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Chemical Regulation

US EPA to regulate dry cleaning solvent

Dozens of perchloroethylene uses pose health risks to workers and consumers

by Britt E. Erickson
December 16, 2020 | A version of this story appeared in Volume 98, Issue 48


Shirts and jackets on hangers with plastic bags protecting them at a dry cleaner.
Credit: Shutterstock
The use of perchloroethylene as a dry-cleaning solvent poses health risks to workers and consumers, the EPA says.

Nearly all uses of perchloroethylene evaluated by the US Environmental Protection Agency present unreasonable risks to workers and consumers, the agency says in a final assessment released Dec. 14. Within the next year, the agency plans to propose regulations to reduce those risks.

Perchloroethylene, also known as perc, is acutely neurotoxic. Chronic exposure to the chemical increases the risk of liver cancer and neurological, kidney, liver, and immunological effects, the EPA says.

The chemical is primarily used to make fluorinated refrigerants and as a solvent for dry-cleaning clothes and degreasing industrial equipment. It is also found in numerous products, including brake cleaners, lubricants, sealants, and polishes.

All consumer uses of perchloroethylene, including skin exposure to clothing cleaned with the chemical, pose unreasonable risks, the EPA says. Numerous occupational uses also pose health risks to workers, the agency says. The EPA found no unreasonable risks to aquatic organisms in the environment, in contrast to its draft assessment released in April. That draft assessment said that aquatic organisms would be harmed by use of perchloroethylene as an intermediate, as a petroleum processing aid, and from recycling and disposal of the chemical.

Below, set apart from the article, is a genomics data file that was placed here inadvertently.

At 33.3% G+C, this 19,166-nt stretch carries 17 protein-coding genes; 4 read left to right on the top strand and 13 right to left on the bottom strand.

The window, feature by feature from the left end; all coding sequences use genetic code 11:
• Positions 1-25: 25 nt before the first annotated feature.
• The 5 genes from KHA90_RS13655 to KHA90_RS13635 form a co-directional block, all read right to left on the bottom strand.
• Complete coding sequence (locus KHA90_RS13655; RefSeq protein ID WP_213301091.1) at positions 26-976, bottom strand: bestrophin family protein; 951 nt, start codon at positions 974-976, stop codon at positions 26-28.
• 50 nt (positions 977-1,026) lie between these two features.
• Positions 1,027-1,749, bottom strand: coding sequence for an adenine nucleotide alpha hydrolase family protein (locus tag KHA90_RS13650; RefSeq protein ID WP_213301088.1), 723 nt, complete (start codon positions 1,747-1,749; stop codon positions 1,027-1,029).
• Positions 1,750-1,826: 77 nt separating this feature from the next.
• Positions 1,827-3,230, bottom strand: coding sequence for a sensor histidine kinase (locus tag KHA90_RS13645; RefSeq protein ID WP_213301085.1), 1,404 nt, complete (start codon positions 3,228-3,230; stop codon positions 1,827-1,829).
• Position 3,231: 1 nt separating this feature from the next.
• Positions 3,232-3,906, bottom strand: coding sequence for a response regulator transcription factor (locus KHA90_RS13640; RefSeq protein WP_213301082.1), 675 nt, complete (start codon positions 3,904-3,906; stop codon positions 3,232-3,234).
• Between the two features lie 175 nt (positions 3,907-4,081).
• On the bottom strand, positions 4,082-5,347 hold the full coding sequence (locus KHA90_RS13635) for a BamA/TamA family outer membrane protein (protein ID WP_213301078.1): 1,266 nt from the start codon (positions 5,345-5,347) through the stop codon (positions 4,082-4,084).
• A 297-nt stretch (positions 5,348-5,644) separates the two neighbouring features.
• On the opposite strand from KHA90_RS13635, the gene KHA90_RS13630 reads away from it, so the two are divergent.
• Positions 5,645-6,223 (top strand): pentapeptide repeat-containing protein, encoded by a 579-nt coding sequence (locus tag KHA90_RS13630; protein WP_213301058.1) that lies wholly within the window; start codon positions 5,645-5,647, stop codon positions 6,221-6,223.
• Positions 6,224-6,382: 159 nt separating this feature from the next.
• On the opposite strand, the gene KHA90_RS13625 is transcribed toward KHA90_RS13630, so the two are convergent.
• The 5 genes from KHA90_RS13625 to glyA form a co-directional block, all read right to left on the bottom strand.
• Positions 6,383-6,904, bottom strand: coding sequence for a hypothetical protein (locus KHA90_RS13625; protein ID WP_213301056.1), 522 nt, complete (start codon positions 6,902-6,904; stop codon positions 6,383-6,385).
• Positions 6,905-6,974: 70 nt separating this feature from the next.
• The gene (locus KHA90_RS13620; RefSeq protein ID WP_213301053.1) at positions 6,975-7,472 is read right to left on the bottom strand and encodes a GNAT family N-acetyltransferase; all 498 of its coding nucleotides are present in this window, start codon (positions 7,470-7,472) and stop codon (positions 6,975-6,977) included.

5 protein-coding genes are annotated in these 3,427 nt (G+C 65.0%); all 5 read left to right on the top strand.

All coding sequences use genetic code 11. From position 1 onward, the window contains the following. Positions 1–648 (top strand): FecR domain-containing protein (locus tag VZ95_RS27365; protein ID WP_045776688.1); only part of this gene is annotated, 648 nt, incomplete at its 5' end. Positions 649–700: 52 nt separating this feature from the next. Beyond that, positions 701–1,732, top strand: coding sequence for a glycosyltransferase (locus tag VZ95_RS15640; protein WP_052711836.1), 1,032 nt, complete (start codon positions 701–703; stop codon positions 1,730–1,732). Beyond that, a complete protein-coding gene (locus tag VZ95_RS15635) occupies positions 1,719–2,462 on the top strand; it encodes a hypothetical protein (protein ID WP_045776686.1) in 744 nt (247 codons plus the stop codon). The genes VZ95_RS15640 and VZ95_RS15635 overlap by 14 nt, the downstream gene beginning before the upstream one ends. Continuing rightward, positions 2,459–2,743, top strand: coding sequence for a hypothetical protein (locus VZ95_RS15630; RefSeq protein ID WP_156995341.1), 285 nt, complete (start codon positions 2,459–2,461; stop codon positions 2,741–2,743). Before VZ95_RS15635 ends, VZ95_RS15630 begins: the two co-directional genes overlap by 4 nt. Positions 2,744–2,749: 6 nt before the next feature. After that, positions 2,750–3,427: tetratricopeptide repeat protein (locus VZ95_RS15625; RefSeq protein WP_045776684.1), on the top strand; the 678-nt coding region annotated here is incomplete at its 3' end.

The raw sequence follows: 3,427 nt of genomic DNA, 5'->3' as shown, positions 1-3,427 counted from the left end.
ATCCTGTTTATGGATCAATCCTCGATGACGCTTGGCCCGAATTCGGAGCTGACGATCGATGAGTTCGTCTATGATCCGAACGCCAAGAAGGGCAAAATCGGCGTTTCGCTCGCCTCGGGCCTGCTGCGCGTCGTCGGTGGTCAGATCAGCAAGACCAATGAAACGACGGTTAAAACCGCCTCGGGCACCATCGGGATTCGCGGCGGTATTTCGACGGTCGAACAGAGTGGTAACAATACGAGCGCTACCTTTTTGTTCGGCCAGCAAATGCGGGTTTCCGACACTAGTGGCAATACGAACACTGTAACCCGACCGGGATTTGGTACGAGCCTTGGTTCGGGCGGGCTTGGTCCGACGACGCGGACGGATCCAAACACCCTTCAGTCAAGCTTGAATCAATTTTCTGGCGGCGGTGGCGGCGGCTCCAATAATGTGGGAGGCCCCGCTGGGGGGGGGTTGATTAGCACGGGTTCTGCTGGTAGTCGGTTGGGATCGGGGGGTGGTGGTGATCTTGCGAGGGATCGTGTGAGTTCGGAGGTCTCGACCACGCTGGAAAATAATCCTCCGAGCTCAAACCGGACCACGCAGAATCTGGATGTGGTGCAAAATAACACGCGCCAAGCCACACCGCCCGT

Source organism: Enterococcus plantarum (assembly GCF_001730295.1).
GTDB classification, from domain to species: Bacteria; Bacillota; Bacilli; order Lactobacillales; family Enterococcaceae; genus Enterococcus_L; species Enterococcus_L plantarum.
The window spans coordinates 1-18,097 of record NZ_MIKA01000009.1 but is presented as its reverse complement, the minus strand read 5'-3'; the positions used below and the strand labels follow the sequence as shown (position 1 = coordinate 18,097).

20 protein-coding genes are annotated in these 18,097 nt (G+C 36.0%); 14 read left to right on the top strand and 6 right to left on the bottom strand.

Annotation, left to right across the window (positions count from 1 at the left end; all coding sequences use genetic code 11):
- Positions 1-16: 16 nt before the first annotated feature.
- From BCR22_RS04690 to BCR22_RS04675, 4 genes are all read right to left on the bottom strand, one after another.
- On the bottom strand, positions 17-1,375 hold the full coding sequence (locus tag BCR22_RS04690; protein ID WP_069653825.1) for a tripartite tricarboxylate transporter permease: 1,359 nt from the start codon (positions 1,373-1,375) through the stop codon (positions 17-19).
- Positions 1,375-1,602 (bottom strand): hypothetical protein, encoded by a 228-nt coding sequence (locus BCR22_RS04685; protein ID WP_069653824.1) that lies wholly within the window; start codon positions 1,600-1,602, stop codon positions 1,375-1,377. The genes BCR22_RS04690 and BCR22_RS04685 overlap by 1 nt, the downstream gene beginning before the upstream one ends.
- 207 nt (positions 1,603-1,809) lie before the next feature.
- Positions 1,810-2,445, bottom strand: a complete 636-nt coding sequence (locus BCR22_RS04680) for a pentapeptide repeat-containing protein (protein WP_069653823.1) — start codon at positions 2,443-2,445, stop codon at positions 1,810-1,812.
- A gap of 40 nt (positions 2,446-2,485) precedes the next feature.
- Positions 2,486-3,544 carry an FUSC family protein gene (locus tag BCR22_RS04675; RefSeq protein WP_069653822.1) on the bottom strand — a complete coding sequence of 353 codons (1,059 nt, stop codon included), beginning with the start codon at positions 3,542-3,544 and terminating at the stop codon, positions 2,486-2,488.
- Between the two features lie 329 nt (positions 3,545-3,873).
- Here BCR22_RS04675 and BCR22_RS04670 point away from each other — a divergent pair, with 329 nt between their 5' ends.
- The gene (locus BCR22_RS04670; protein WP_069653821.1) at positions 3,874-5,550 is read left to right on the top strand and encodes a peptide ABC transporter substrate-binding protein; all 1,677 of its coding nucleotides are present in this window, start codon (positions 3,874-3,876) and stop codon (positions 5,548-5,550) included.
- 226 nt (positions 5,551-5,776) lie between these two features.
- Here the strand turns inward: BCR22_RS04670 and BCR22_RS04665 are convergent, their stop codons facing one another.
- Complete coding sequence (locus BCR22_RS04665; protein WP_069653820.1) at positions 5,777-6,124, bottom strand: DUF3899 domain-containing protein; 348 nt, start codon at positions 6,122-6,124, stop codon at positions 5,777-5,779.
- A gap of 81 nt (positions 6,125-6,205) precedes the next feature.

The EPA did not evaluate the risks of perchloroethylene exposure to the general population from water, air, or soil. The agency claims that such risks are addressed by other EPA programs. Perchloroethylene is one of the first 10 chemicals the EPA is evaluating under 2016 revisions to the Toxic Substances Control Act (TSCA).

“EPA is moving immediately to risk management for this chemical and will work as quickly as possible to propose and finalize actions to protect against the unreasonable risks,” the agency says.

In the meantime, workers who use perchloroethylene should follow the label on products and applicable workplace regulations, including using personal protective equipment when needed, the EPA says. Consumers can limit their exposure by avoiding products containing perchloroethylene and not wearing garments that have been recently dry cleaned with the solvent, the agency says.



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